The federal government is providing an update on COVID-19 vaccine deliveries after Pfizer cut its distribution to Canada and other countries.
Major Gen. Dany Fortin, who is in charge of the country’s vaccine distribution, says this week we only saw a 20 percent reduction in our shipments but the big decline is expected to take place in the days ahead.
“To be clear, there will be no supply of vaccines next week, the week of Jan. 25,” Fortin said on Thursday.
“Pfizer informed us this morning that we can expect around 79,000 doses for the first week of February. So despite this bump on the road, Pfizer continues to assure us that they’re on track to meet the total allocation of four-million doses to Canada by the end of March.”
The disruption is due to upgrades at Pfizer’s European facility.
Prime Minister Justin Trudeau spoke to Pfizer CEO Albert Bourla by phone Thursday, Trudeau has been under pressure to call Bourla, as the delayed doses force provinces to cancel vaccination appointments and reconsider timing for second doses.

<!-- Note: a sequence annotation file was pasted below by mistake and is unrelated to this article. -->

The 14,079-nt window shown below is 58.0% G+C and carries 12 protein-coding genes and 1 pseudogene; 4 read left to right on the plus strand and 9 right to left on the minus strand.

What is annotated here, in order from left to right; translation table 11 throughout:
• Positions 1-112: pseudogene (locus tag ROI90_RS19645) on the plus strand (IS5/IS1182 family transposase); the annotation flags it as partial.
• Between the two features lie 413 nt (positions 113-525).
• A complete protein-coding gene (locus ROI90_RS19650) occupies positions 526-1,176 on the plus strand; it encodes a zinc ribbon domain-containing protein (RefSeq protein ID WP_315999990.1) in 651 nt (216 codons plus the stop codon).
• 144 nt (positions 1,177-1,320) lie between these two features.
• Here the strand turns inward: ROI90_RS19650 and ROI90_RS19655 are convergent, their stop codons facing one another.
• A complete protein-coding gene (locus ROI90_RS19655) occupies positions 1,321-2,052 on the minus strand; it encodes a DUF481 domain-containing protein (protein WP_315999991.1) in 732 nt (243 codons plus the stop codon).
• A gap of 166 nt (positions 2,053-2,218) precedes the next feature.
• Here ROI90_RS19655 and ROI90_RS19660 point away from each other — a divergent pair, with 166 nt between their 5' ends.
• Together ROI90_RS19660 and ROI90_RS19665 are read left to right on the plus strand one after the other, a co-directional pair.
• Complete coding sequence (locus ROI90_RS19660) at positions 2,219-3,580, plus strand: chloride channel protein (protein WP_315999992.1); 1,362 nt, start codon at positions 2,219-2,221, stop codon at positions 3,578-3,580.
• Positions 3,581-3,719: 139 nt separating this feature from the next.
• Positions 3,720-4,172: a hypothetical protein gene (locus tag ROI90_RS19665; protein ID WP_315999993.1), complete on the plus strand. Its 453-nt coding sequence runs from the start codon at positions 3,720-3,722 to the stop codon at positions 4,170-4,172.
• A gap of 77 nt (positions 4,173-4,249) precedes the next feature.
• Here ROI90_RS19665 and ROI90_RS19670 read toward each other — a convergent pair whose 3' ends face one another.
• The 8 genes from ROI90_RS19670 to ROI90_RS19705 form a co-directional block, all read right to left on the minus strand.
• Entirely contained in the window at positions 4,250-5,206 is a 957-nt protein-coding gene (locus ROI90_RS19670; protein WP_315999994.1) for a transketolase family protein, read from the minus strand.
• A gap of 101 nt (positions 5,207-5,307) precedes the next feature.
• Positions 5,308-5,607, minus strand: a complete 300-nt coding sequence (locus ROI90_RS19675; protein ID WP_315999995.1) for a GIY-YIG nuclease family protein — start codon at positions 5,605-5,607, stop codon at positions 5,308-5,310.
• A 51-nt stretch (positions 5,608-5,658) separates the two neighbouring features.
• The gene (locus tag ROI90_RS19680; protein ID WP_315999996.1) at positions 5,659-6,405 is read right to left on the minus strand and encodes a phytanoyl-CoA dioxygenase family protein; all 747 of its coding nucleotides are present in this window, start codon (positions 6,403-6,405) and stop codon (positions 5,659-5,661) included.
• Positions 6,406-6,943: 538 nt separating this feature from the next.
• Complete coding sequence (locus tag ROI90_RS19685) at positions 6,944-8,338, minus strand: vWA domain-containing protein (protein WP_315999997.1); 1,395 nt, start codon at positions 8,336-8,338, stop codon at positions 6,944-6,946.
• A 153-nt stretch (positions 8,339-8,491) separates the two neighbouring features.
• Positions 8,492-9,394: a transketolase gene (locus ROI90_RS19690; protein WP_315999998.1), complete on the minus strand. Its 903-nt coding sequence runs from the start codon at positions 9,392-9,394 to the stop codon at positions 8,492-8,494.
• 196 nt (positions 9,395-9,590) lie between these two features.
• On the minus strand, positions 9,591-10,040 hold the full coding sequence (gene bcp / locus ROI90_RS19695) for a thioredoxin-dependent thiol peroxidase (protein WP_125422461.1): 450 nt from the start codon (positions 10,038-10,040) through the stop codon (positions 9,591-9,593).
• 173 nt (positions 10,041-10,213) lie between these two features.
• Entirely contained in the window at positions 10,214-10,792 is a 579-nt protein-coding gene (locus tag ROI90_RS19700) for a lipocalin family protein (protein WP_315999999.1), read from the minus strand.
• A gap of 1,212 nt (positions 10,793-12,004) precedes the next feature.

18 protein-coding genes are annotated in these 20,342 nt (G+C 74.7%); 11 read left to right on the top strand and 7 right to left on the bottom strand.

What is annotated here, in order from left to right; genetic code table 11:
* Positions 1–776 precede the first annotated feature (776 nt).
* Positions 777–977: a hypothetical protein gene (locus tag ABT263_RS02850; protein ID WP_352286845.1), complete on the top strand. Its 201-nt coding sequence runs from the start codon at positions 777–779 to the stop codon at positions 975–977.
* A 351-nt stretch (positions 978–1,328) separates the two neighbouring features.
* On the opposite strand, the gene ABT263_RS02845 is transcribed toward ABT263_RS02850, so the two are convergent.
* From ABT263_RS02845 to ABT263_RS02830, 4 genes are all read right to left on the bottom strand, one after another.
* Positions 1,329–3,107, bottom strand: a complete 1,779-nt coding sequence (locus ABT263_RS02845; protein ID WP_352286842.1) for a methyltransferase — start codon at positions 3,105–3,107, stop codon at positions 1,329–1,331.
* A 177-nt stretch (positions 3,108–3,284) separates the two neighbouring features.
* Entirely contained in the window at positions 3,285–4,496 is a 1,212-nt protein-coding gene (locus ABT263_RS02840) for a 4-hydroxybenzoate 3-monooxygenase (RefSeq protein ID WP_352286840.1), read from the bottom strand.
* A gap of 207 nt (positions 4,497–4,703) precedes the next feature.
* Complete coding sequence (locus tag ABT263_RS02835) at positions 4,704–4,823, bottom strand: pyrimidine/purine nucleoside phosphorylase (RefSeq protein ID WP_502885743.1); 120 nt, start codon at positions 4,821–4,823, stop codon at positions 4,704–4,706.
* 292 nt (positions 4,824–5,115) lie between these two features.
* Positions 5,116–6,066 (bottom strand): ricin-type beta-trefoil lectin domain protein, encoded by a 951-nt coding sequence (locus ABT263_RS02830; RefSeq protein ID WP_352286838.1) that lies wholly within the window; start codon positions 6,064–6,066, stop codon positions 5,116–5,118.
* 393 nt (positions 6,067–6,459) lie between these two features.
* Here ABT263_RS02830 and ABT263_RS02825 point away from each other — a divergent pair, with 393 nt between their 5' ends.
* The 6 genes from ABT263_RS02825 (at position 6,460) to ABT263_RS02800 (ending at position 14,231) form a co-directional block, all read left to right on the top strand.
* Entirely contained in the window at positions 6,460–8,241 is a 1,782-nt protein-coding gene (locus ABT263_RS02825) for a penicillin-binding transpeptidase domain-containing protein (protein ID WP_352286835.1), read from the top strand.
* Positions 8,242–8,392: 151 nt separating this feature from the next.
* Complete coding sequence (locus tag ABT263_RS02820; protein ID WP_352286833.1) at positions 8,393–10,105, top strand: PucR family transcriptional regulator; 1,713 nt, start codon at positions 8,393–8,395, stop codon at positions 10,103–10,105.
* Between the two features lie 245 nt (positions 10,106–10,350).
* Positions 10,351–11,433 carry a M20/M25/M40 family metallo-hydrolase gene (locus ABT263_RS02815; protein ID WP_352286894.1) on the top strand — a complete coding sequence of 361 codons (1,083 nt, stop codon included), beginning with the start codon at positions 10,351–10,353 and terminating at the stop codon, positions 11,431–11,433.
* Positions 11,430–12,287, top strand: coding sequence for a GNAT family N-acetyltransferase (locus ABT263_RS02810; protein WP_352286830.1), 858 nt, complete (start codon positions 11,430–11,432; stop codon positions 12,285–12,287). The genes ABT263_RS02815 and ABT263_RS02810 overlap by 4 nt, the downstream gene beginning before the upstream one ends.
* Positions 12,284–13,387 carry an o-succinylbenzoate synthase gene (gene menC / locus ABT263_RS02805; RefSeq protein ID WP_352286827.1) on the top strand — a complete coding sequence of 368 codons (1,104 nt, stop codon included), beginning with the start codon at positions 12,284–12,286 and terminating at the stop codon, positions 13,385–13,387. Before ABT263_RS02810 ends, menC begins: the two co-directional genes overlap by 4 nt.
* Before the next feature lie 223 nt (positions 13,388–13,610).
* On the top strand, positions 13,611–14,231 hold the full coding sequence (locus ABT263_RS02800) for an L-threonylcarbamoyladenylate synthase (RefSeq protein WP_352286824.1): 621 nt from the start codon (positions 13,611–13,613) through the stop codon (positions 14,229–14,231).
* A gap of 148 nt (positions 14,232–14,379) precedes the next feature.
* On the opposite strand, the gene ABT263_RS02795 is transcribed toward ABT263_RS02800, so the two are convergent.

Since mid-December, Canada has received just over one million doses of the vaccine. The government expects to have enough doses for every Canadian by September, with the Prime Minister maintaining that anyone who wants a vaccine by that month, will be able to get one.
As of January 20, and with the delays in consideration, Canada projects it will be able to vaccinate around 8 percent of the population by the end of March.
Earlier on Thursday, Ontario Premier Doug Ford said he spoke directly with the CEO of Pfizer about this critical supply shortage of their vaccine.
Ford also made a public plea to newly-inaugurated U.S. President Joe Biden, saying he hopes the U.S. will share some of the vaccines from the Pfizer plant in Michigan.
On Tuesday, the federal government said it was expecting a 75 percent reduction in deliveries due to capacity upgrades at Pfizer’s European plant, something Fortin and Premier Ford recognize is discouraging.